Happy Hannah Day

One year. One year ago we were too excited to sleep. We were the first people at breakfast in the Kunming Hotel, nervously watching the sunrise over the city of Kunming. One year ago Xiulan started banging on our door a full 30 minutes before we were supposed to leave, hurrying us along and rushing us out the door of the hotel. One year ago we piled into a van and drove across Kunming, not knowing where we were going, but realizing that this was the exact ride we had been waiting to take for nearly five years. One year ago we sat in the Civil Affairs Office in Kunming, showing our IDs, looking over the last bits of paperwork, and trying to contain our nerves and excitement. One year ago I caught a glimpse of Hannah as she was being brought into the office and started to cry. One year ago Hannah was placed into our arms and we became a family.

It's hard to believe it's been a year. It feels like just yesterday that we were in Kunming. I get choked up thinking of those first few hours and how scared we all were. And then I think of the first smiles we saw back in our hotel room and knowing that this was where we were all supposed to be.

Looking at Hannah today it's hard to believe she's the same kid. She's so full of life and energy and joy. In fact, she's attempting to tickle my toes as I type this. Being her parent is a million times harder and a million times better than we ever could have imagined. Happy Hannah Day to everyone.

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One Year Ago

One year ago we were on a plane to China. As much as we were prepared - we did have four years to wait after all - China was nothing at all like we expected. And today? I am a mess of feelings. Who would have thought that I would be so emotional a full week before we actually celebrate our very first Hannah Day? (ok, who am I kidding. EVERYONE knew I would be emotional...) I spent a chunk of naptime today looking back at our blog posts from Beijing and the pictures we took. It's sort of interesting how little we wrote. The Beijing leg of our trip - the only leg without Hannah - is something that I'm still processing a year later.

Don't get me wrong, I'm glad we went to Beijing. But we were glad to leave, and not just because it meant we were finally going to get Hannah. While we were in China I kept saying that I would write more later about our trip. I guess that today is later. (forgive me in advance for the length of this post)

From the moment we landed in Beijing, there was no question that we were in China. The military presence in the airport alone lets you know that you're not in the States. And our introduction to Beijing traffic and pollution was immediate. We have never (and hope to never again) seen anything like it. Admittedly Beijing had been plagued with sandstorms right before we went, so some of the pollution was sand. But I don't think that makes it that much better. And there is always the sense that the government is keeping tabs on you.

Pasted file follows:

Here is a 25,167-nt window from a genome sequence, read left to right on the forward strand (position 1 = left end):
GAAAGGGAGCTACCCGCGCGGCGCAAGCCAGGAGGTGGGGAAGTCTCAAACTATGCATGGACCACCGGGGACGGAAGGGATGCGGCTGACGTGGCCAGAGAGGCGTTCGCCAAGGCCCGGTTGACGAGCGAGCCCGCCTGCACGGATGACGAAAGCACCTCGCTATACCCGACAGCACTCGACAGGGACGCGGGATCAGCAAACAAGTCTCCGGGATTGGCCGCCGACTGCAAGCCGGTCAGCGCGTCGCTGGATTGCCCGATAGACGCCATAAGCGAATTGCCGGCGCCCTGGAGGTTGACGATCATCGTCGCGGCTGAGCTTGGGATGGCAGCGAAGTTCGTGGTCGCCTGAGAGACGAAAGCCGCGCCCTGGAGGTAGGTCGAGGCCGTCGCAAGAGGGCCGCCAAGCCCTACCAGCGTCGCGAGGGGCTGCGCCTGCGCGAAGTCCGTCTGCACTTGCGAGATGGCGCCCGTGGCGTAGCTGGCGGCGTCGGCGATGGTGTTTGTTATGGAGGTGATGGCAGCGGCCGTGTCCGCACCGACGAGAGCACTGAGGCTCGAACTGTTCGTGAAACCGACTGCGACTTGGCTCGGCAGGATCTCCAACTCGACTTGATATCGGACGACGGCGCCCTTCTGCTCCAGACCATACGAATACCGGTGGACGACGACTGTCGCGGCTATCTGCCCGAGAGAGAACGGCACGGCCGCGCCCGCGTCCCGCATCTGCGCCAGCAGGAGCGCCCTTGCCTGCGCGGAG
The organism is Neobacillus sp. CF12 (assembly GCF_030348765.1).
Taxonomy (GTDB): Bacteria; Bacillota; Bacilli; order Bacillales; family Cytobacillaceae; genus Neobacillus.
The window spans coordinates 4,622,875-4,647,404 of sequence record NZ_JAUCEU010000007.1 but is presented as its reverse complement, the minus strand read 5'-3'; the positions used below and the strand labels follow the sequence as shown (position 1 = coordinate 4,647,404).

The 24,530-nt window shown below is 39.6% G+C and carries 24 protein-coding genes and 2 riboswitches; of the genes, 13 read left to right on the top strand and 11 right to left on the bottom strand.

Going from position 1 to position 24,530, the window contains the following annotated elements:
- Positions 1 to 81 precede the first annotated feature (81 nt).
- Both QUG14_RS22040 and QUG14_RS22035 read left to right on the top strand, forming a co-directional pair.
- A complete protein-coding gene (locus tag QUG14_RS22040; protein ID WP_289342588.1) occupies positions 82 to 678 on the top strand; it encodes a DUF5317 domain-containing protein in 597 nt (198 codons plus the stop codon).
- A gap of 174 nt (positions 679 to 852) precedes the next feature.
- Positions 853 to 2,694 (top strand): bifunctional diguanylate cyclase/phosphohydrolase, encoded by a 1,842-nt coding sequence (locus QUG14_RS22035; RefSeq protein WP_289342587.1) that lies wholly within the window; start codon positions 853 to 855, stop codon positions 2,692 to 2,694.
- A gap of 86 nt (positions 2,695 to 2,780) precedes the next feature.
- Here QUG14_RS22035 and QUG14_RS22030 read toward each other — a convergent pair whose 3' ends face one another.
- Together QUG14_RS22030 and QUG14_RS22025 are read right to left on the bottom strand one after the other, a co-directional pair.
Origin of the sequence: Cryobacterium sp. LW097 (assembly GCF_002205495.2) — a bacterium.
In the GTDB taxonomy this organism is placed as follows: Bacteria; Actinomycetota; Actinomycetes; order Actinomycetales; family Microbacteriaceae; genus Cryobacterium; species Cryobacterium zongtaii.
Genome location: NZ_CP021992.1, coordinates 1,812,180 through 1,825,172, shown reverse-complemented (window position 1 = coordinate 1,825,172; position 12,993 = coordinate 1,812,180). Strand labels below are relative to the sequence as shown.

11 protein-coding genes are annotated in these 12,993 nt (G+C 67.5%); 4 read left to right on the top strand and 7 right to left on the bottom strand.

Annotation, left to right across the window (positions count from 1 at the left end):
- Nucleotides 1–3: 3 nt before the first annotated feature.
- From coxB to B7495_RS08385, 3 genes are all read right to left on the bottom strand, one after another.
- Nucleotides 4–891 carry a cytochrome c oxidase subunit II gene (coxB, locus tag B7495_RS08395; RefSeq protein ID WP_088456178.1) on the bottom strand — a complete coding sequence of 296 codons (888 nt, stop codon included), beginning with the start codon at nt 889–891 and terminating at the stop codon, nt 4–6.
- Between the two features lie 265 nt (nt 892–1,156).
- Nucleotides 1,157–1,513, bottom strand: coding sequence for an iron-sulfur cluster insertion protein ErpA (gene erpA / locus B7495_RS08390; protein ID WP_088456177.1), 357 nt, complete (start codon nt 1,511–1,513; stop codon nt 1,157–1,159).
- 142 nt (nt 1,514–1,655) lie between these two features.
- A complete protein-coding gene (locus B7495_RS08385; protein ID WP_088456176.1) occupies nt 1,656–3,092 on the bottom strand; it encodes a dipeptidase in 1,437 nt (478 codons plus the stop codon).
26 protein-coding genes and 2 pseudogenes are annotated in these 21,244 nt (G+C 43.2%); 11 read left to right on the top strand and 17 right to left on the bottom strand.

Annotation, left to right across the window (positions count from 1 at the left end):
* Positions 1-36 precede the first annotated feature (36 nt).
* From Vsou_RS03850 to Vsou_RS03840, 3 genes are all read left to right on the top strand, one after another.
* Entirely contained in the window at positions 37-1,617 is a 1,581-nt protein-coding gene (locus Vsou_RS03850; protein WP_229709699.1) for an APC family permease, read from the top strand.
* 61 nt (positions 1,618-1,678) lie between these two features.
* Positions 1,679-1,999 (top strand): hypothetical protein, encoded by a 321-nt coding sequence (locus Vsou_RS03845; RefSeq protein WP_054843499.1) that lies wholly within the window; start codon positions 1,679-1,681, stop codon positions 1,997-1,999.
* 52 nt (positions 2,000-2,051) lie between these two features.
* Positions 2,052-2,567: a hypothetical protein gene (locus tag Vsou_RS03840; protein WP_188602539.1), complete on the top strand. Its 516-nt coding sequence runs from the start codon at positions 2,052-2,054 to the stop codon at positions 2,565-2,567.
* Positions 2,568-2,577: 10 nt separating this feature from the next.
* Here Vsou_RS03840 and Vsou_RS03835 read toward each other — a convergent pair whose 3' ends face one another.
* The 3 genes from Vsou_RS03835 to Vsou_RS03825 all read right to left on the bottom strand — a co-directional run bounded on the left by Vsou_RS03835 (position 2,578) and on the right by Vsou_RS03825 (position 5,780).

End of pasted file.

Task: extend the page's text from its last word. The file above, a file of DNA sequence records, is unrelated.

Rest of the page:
We had booked our Beijing trip in advance and it included a tour guide and a driver. This is not how we like to travel, but it's what was recommended (and looking at the tourists around us, what the vast majority of travelers in China do). Our guide was a talker, and chatted (mostly with Chris) all the way through Beijing. Non-stop. Being a tour guide for Americans is a good job - he was university educated and told us that he and his wife were able to afford a small apartment in a good part of the city. Our first day started in Tienanmen Square. Other than the fact that we were cold (I almost bought a plush panda hat from a street vendor) it was impressive. Far bigger than I would have ever imagined it to be. The most impressive part was the line to see Mao's tomb. Hours and hours of waiting. We did not.

The Forbidden City was much like Tienanmen Square - way bigger than I had ever imagined it. We were there for a couple of hours and we only saw a fraction of it. Our guide tried to explain things as we looked at them, but I wish that I had brought my own guide book so I could read more as we walked. I also had the overwhelming sense that world history was an area where public education failed me. As much as I liked my world history teacher in high school, I learned remarkably little. We were also struck by the difference in world view between us and our guide. He constantly wanted to talk politics and religion (which, along with our adoption, were the main topics we were told in advance to avoid), and as much as we tried to change the subject, it was interesting to see what he knew of US history and the filtered view of current events that is presented in China.

Our last stop on day 1 was at the Temple of Heaven. Yet another place that was stunningly beautiful and far larger than I had ever imagined it. The main building - the Hall of Prayer for Good Harvests - is what you see on the postcards, but there are other buildings and a huge park surrounding the Temple with locals playing cards and doing tai chi. Definitely a place I wish we had spent more time at. You'll also notice that the color of the sky has significantly changed from the morning pictures - it's not clouds, but pollution rolling in.

Our second day was a side trip to the Great Wall. The Great Wall is not in Beijing - the section we went to was 3 1/2 hours from our hotel (though 2 hours back with a more direct route and slightly less traffic). We went to the Mutinayu section - less toursity than the Badaling section (the section closest to Beijing, and the one you've probably seen in pictures) and much steeper. The Great Wall really is impressive - it's high up in the mountains and is unbelievably steep. We took a chair lift up - one of the scariest things I have ever done - and hiked along a few sections. It doesn't matter what picture I post - no picture can possibly do it justice. And, in an unexpected but of fun, we took the toboggan down. Yes, I SLID down the Great Wall of China.